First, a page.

Landscape Architect & Specifier News

JAN 2016

LASN is a photographically oriented, professional journal featuring topics of concern and state-of-the-art projects designed or influenced by registered Landscape Architects.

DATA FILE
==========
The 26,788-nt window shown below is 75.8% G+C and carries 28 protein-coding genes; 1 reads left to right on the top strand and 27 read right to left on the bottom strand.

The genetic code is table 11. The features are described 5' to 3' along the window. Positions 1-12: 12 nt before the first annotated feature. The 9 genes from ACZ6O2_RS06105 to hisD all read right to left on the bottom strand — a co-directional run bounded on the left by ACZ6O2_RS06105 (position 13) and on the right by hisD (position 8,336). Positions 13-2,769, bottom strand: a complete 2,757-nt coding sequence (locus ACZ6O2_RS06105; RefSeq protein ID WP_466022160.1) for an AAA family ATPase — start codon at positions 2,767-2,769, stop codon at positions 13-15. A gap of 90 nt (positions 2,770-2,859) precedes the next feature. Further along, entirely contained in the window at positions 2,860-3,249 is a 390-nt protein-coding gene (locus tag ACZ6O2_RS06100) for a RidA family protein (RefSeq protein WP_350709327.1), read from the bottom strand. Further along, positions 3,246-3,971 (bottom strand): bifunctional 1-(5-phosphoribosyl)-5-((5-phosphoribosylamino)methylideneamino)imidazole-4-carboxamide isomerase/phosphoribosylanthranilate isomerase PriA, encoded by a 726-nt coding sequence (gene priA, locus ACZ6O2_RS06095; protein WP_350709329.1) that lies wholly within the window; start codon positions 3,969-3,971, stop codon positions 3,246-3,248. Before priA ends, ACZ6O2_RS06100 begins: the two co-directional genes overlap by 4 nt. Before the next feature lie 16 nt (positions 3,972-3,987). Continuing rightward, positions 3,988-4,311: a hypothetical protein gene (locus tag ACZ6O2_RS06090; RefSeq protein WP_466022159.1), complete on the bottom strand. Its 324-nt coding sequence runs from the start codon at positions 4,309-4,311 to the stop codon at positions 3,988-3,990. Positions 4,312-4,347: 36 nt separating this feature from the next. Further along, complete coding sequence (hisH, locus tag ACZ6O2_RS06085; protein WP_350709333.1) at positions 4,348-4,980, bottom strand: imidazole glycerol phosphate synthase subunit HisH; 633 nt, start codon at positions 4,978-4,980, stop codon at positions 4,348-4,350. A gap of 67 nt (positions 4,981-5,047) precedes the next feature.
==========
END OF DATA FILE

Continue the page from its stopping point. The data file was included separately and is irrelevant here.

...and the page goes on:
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86 Landscape Architect and Specifier News (Continued from page 19) h a rd s c a p e s I n f o r m a t i o n R e q u e s t # 6 1 2 redevelopment of an urban hardscape area might involve the reuse of granite for a new purpose or plaza. Q: How can an urban redevelopment project incorporate granite into the hardscape, even if the budget is tight? Kron: Granite has a reputation as a high-end material, which means it's often too quickly dismissed as a budget-breaker. Fortunately for hardscape projects, granite's cost is comparable to the cost of other materials on market. But granite doesn't have to be an all-or-nothing prospect. When the budget doesn't allow for an entire plaza area to be constructed of granite, the material can be incorporated into feature areas or pieces. For hardscaping, one cost- effective way to use granite is as a decorative feature or as an accent on plaza planters, seat caps or seatwalls. Using granite in select areas dresses up the space while keeping the budget in mind. Q: What new trends are you seeing in the use of granite for hardscapes? Kron: One trend we're seeing is the use of remnant material to create beautiful feature pieces to accentuate a hardscape or landscape area. Many forward-thinking designers are visiting quarries and selecting pieces that are unusable for the manufacturing process and repurposing them into beautiful artwork for their projects. For example, a piece may be left in its natural state and erected vertically to create a striking sculptural element for an entry. Using repurposed material from a quarry in an artistic element helps keep costs down, while creating exceptional appeal. Q: What final thoughts do you have on the use of granite for urban redevelopment? Kron: With urban hardscaping, the design takes advantage of granite's durable properties and puts them to great use. By adapting finishes, the design achieves an aesthetically pleasing, durable walkway surface that can meet ADA requirements and perform for a very long time. Since 1999, Jason Kron has specialized in the natural stone industry. In his current role as director of sales at Coldspring, Kron works with the architectural and design communities to meet their natural stone needs, and with cemeteries for memorial product and development needs. He can be reached at jkron@coldspringusa.com. Granite was chosen for Smale Riverfront Park and The Banks development partly due to its durability and sustainability. The riverfront is located in a floodplain, so granite was selected to mitigate potential damages from flooding and de-icing. When a hardscape is eventually remodeled, granite can be reused or repurposed for a new project. PHOTO CREDIT: PATRICK MCCUE PHOTOGRAPHY

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